Christianity was not a passing phenomenon in the history of the Holy Land. Christians began to adopt Arabic, the language of the conquerors, as a language for Christian worship and scholarship. They began to make the slow transition to a new culture and society shaped by the religion of Muhammad.

Witnesses of the gospel

In the early eighth century, several generations after the Muslim conquest, John of Damascus, a monk from Mar Saba, reflected on the significance of the holy places in Christian life and memory. John was defending the use of icons (images painted on wood) in Christian worship, and he observed that there were other kinds of material images. Among these were “places in which God had accomplished our salvation.” By means of such images, he said, “things which have taken place in the past are remembered.” Places like Mount Sinai, the cave at Bethlehem, and the garden of Gethsemane were palpable signs of God's continuing presence on earth: “Christ has given us … traces of himself and holy places in this world as an inheritance and a pledge of the kingdom of heaven.” They are “witnesses that confirm what is written in the book of the Gospel.”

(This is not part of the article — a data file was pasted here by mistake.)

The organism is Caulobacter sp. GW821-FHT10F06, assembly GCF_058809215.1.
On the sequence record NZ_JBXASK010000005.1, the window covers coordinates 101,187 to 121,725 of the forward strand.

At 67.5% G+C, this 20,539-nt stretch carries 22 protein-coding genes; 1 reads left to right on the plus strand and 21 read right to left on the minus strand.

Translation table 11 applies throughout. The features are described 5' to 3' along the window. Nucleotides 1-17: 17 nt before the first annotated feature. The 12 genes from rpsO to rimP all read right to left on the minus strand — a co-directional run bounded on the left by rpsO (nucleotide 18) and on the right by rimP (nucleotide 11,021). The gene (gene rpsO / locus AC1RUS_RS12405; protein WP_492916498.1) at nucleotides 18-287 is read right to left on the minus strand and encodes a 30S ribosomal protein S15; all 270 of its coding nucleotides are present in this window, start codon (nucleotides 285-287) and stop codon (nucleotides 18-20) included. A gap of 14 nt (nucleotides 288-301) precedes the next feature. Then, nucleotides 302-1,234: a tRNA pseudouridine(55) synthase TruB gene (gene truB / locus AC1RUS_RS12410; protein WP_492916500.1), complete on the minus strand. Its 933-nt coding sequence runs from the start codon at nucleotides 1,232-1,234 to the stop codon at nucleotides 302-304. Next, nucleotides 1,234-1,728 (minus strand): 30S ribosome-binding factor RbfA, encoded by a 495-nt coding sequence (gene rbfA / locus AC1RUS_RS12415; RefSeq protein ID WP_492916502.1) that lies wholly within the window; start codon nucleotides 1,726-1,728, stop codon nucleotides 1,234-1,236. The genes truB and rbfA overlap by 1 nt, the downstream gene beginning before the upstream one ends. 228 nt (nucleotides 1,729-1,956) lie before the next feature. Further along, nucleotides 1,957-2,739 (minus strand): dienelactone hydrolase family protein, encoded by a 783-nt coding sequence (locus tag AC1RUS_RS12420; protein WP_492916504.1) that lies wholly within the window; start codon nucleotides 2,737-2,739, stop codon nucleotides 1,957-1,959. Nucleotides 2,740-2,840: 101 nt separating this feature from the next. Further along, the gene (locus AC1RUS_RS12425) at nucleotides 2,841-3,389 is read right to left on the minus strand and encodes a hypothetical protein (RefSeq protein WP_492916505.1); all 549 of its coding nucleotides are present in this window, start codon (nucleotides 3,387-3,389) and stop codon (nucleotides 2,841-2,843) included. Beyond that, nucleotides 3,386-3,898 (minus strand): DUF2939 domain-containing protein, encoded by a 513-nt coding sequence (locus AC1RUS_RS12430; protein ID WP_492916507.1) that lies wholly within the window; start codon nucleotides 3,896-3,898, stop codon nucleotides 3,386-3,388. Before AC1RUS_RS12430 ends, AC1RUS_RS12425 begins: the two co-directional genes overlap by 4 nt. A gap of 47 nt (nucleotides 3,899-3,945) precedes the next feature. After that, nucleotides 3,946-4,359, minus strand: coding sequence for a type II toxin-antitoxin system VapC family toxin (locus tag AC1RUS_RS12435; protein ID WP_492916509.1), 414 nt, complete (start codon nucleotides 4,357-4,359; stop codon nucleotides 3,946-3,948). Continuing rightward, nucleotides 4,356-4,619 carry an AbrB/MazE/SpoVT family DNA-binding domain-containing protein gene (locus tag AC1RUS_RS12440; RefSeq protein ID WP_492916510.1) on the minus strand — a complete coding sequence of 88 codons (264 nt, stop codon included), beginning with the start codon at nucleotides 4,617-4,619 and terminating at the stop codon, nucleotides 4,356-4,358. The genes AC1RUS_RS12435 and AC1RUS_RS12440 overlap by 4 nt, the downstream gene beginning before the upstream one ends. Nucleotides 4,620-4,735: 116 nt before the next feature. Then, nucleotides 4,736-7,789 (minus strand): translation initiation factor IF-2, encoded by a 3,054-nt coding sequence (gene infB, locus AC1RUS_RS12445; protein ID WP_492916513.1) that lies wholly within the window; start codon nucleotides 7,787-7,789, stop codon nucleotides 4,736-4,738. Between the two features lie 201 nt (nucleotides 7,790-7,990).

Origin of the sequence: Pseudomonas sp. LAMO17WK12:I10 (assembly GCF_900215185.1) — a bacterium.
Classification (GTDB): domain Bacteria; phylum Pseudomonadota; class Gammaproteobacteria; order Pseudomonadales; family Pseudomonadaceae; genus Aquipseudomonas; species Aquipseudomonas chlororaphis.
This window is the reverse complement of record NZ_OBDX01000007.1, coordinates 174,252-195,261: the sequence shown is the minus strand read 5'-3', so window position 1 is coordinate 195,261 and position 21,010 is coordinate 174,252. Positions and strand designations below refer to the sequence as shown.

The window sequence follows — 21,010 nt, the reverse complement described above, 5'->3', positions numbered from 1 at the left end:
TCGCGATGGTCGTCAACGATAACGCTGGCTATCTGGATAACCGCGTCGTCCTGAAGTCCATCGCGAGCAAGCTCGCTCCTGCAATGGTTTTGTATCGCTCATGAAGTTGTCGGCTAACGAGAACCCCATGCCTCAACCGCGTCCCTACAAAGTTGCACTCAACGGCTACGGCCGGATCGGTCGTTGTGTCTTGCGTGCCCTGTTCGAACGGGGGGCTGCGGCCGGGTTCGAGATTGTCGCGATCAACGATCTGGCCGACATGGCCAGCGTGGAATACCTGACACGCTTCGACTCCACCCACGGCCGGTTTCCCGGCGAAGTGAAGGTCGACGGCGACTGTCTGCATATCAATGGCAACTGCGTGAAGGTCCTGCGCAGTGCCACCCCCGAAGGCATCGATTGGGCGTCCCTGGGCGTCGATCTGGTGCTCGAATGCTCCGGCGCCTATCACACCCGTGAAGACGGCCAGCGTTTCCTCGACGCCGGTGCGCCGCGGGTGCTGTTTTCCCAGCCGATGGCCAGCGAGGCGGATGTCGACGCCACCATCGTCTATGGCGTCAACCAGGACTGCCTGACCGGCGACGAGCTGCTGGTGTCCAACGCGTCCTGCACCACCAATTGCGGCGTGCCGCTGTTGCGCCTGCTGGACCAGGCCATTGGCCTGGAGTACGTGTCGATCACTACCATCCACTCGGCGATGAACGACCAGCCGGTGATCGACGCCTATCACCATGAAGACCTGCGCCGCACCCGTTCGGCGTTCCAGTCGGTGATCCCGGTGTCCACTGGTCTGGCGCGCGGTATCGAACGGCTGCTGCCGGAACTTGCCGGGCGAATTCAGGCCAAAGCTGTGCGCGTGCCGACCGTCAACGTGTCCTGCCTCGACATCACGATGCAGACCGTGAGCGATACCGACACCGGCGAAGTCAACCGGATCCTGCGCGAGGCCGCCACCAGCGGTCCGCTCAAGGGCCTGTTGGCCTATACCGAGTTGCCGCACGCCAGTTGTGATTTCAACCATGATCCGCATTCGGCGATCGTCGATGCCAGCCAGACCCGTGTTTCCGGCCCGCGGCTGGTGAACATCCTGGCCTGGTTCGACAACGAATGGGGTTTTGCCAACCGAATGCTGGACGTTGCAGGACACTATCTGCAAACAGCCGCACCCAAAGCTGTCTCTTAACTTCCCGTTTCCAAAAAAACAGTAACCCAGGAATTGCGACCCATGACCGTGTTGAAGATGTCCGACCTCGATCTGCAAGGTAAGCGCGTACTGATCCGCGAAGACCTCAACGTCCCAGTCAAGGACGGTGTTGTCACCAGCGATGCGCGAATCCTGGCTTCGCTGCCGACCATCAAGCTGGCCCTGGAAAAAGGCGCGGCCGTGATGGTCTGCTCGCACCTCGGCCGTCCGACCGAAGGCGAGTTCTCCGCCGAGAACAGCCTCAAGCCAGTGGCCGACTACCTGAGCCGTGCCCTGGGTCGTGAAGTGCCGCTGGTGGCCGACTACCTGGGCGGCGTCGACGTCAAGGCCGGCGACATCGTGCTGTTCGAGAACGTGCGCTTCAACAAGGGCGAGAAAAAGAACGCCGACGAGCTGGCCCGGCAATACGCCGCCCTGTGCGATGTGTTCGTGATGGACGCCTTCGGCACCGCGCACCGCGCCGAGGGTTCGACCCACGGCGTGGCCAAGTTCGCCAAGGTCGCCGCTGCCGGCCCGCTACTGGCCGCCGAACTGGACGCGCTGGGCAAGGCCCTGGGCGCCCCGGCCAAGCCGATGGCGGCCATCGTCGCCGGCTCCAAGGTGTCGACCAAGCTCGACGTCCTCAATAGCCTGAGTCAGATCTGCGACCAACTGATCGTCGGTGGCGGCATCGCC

Stones, however, do not speak, as this wise monk knew well. His little treatise is not simply a list of places, it is a catalog of churches—a testimony to the perseverance of Christian life in the Holy Land. Only people, not stones and earth and marble, can bear an authentic witness.

For Christians, the Holy Land is not simply an illustrious chapter in the Christian past. As Jerome wrote to his friend Paula in Rome, urging her to come and live in the Holy Land, “The whole mystery of our faith is native to this country and city.” No matter how many centuries have passed, no matter where the Christian religion has set down roots, Christians are wedded to the land that gave birth to Christ.

By Robert Louis Wilken

[Christian History originally published this article in Christian History Issue #97 in 2008]

Robert Louis Wilken is professor of the history of Christianity at the University of Virginia. This article was adapted from The Land Called Holy: Palestine in Christian History and Thought (Yale, 1992). Reproduced by permission of Yale University Press. All rights reserved. ($37) http://www.yalebooks.com/